-We glued on the picture.

-Finally we slathered the whole thing with Modge Podge.

-We just hot glued some ribbon to the back of the canvas for easy hanging.  And voila…

photo   photo photo

We also did a cork board for Cat’s room using the same method and super cute scrapbook paper (no burning).


We didn’t come near finishing everything I want us to make, but this is a start. As I type , I’m making this body wash from Katie Gibson.  I can’t wait to try it!

No, I’m not naturally crafty, but the holidays and time with my girls always inspire the Martha Stewart in me.  She hides most of the time, but this year, I think she showed up in full force.  Who knows, maybe she’ll stick around even after the holiday this year.




Move Over Elf on the Shelf. The Wise Men are in the House.

This article has been reblogged at my new blog, Charming Farming.  Scroll down to read the whole thing…

We don’t have an Elf on the Shelf, but I’ve read about them on the Internet, and I think I get the idea. Sometime in the weeks before Christmas, this little guy makes an appearance. His job is to keep an eye on the kiddos for Santa – to see who’s being naughty and who’s being nice. But at night, when everyone is sound asleep, the elf goes around causing mischief. The next morning delighted tots wake up and find Santa’s helper has been very busy. I’ve seen pictures of shelf elves drinking syrup from a straw, wallowing in a bag of powdered sugar, and playing Candy Land with Woody and Buzz. I’ve read blogs where parents offer elaborate suggestions for elf antics. One even suggested having the family’s elf sneak around at night swapping the clothes in all the closets. I can assure you, any elf of mine who tried that would himself relocated to the bottom of the Goodwill pile.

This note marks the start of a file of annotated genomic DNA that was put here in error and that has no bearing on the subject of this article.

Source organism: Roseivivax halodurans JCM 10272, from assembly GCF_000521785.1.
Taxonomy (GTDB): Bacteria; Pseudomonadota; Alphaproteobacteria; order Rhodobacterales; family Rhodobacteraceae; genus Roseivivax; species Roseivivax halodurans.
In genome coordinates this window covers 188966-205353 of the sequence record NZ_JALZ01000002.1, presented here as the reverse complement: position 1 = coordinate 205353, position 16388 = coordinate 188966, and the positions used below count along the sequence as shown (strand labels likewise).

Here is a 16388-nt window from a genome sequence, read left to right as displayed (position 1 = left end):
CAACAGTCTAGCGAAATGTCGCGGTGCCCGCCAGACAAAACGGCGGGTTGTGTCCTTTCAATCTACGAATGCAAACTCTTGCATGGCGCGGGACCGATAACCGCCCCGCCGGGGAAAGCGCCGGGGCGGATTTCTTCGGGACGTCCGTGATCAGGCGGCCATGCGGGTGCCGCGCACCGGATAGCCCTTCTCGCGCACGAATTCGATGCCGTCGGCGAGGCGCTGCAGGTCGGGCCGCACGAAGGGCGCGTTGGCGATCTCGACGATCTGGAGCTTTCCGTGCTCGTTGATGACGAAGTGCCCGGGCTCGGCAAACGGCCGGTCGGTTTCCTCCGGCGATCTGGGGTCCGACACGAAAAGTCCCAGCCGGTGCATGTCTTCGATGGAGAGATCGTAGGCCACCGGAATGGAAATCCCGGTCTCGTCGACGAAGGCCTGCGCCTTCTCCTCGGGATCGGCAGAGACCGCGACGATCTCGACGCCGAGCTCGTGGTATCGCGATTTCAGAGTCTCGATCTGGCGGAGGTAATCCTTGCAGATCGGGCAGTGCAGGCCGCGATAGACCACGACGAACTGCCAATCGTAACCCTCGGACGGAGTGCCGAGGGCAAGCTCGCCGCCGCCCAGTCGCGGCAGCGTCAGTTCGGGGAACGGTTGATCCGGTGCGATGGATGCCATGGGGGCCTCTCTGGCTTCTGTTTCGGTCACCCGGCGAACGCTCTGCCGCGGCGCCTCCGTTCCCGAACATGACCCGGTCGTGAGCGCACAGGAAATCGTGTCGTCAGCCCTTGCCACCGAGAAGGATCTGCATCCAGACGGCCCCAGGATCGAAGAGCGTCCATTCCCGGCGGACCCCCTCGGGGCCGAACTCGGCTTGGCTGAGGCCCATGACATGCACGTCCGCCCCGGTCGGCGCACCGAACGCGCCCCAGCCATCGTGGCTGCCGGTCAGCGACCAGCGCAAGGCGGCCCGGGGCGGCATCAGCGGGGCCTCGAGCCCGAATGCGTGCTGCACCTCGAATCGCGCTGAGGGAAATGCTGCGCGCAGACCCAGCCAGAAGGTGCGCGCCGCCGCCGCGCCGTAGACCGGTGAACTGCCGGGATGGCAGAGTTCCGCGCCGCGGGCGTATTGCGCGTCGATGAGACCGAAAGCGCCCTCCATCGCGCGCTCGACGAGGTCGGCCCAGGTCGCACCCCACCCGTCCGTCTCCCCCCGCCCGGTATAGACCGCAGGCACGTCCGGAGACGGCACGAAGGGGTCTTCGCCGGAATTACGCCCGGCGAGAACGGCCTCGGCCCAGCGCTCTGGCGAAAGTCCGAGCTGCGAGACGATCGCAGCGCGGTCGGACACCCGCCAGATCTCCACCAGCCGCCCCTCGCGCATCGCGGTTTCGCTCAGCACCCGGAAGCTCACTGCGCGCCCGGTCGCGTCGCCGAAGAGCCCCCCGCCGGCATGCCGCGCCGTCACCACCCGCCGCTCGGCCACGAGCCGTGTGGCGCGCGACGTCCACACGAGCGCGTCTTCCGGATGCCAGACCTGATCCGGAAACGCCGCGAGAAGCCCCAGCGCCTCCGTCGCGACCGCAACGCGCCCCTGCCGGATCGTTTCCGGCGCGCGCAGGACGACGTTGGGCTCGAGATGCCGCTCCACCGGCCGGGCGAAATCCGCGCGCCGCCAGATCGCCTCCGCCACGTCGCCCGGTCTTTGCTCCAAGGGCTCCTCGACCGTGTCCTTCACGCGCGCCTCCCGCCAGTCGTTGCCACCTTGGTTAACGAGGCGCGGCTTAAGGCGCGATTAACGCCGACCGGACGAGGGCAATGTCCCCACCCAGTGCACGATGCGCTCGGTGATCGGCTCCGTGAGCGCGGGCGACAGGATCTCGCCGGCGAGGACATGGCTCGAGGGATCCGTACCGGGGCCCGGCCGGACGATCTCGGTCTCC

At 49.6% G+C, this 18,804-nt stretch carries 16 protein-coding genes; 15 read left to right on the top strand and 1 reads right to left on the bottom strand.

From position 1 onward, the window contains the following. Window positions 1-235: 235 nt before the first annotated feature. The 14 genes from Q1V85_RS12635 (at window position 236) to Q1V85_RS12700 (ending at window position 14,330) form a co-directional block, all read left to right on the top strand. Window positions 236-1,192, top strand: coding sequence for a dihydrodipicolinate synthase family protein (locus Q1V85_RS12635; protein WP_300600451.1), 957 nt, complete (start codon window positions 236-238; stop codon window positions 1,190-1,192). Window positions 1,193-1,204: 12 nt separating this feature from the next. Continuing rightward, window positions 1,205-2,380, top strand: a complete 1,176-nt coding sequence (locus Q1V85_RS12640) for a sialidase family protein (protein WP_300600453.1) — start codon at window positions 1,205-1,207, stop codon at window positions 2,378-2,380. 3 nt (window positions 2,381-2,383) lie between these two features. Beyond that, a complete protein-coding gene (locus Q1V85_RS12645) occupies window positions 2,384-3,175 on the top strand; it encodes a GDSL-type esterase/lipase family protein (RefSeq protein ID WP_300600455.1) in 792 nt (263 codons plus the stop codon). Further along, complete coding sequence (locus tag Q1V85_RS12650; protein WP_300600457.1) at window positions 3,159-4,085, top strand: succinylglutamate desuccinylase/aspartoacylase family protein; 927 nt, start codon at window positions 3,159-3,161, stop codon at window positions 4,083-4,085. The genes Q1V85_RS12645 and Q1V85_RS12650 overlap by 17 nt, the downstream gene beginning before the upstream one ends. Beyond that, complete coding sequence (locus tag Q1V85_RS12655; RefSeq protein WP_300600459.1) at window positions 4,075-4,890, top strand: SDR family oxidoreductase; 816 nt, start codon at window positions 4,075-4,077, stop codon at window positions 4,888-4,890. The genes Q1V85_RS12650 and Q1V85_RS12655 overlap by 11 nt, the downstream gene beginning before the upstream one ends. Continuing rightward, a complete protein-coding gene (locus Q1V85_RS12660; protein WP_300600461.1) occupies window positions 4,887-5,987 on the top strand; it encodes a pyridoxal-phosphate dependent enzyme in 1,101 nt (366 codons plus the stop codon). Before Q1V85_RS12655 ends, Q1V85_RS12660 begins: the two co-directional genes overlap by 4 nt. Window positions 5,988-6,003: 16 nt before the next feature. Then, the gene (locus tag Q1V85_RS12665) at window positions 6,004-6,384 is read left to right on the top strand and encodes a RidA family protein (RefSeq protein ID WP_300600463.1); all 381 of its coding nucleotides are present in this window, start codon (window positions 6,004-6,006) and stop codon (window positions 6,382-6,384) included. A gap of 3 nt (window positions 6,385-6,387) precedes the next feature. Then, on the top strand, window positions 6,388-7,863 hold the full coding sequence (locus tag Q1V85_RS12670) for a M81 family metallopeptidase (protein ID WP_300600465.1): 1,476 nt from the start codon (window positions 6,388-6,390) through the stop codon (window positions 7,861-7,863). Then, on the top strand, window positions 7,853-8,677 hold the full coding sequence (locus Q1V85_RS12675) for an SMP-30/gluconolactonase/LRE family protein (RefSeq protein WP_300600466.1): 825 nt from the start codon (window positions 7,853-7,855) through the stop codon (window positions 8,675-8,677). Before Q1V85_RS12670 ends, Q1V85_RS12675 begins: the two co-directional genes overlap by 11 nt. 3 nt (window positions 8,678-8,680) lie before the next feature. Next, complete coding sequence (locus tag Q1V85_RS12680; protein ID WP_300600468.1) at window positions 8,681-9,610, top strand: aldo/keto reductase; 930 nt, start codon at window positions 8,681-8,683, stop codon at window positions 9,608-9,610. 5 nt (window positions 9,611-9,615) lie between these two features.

But as I’ve said, we don’t have an elf. Oh we love Santa. We write him letters, leave out cookies and milk, and even track his Christmas Eve journey on the NORAD website. At least we used to. This will be the first year that none of the kids even pretend to still believe. Ouch!